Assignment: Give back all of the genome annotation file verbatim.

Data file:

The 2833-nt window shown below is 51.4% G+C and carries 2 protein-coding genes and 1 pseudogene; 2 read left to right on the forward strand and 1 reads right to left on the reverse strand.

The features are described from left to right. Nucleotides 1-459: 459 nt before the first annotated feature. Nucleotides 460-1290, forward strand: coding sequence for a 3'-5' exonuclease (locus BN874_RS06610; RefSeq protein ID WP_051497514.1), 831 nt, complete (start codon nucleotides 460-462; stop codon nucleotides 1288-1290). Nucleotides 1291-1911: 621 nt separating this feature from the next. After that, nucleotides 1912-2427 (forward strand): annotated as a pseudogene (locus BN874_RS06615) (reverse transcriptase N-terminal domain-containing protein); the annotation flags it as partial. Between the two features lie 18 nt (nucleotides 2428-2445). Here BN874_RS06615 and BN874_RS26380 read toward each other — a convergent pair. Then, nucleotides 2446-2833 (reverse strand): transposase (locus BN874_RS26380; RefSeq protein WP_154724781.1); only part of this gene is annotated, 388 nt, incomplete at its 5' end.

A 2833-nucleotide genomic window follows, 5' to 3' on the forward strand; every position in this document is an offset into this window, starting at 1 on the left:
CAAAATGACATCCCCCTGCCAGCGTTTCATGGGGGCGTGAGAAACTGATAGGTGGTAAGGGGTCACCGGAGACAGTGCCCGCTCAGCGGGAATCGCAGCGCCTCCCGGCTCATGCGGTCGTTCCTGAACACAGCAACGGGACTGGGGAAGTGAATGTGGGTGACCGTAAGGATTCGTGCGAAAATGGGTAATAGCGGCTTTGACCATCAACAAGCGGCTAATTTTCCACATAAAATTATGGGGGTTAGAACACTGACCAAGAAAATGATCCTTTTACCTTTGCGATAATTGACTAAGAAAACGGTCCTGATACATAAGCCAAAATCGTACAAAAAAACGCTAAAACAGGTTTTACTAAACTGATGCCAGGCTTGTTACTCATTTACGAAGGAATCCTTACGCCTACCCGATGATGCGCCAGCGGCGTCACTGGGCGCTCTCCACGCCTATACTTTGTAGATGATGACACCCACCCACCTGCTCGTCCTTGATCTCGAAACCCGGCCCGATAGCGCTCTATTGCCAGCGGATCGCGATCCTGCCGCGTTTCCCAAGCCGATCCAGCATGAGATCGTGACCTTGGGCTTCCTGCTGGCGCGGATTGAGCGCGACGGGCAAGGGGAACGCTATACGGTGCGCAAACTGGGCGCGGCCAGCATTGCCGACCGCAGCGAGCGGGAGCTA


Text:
The 2833-nt window shown below is 51.4% G+C and carries 2 protein-coding genes and 1 pseudogene; 2 read left to right on the forward strand and 1 reads right to left on the reverse strand.

The features are described from left to right. Nucleotides 1-459: 459 nt before the first annotated feature. Nucleotides 460-1290, forward strand: coding sequence for a 3'-5' exonuclease (locus BN874_RS06610; RefSeq protein ID WP_051497514.1), 831 nt, complete (start codon nucleotides 460-462; stop codon nucleotides 1288-1290). Nucleotides 1291-1911: 621 nt separating this feature from the next. After that, nucleotides 1912-2427 (forward strand): annotated as a pseudogene (locus BN874_RS06615) (reverse transcriptase N-terminal domain-containing protein); the annotation flags it as partial. Between the two features lie 18 nt (nucleotides 2428-2445). Here BN874_RS06615 and BN874_RS26380 read toward each other — a convergent pair. Then, nucleotides 2446-2833 (reverse strand): transposase (locus BN874_RS26380; RefSeq protein WP_154724781.1); only part of this gene is annotated, 388 nt, incomplete at its 5' end.

A 2833-nucleotide genomic window follows, 5' to 3' on the forward strand; every position in this document is an offset into this window, starting at 1 on the left:
CAAAATGACATCCCCCTGCCAGCGTTTCATGGGGGCGTGAGAAACTGATAGGTGGTAAGGGGTCACCGGAGACAGTGCCCGCTCAGCGGGAATCGCAGCGCCTCCCGGCTCATGCGGTCGTTCCTGAACACAGCAACGGGACTGGGGAAGTGAATGTGGGTGACCGTAAGGATTCGTGCGAAAATGGGTAATAGCGGCTTTGACCATCAACAAGCGGCTAATTTTCCACATAAAATTATGGGGGTTAGAACACTGACCAAGAAAATGATCCTTTTACCTTTGCGATAATTGACTAAGAAAACGGTCCTGATACATAAGCCAAAATCGTACAAAAAAACGCTAAAACAGGTTTTACTAAACTGATGCCAGGCTTGTTACTCATTTACGAAGGAATCCTTACGCCTACCCGATGATGCGCCAGCGGCGTCACTGGGCGCTCTCCACGCCTATACTTTGTAGATGATGACACCCACCCACCTGCTCGTCCTTGATCTCGAAACCCGGCCCGATAGCGCTCTATTGCCAGCGGATCGCGATCCTGCCGCGTTTCCCAAGCCGATCCAGCATGAGATCGTGACCTTGGGCTTCCTGCTGGCGCGGATTGAGCGCGACGGGCAAGGGGAACGCTATACGGTGCGCAAACTGGGCGCGGCCAGCATTGCCGACCGCAGCGAGCGGGAGCTA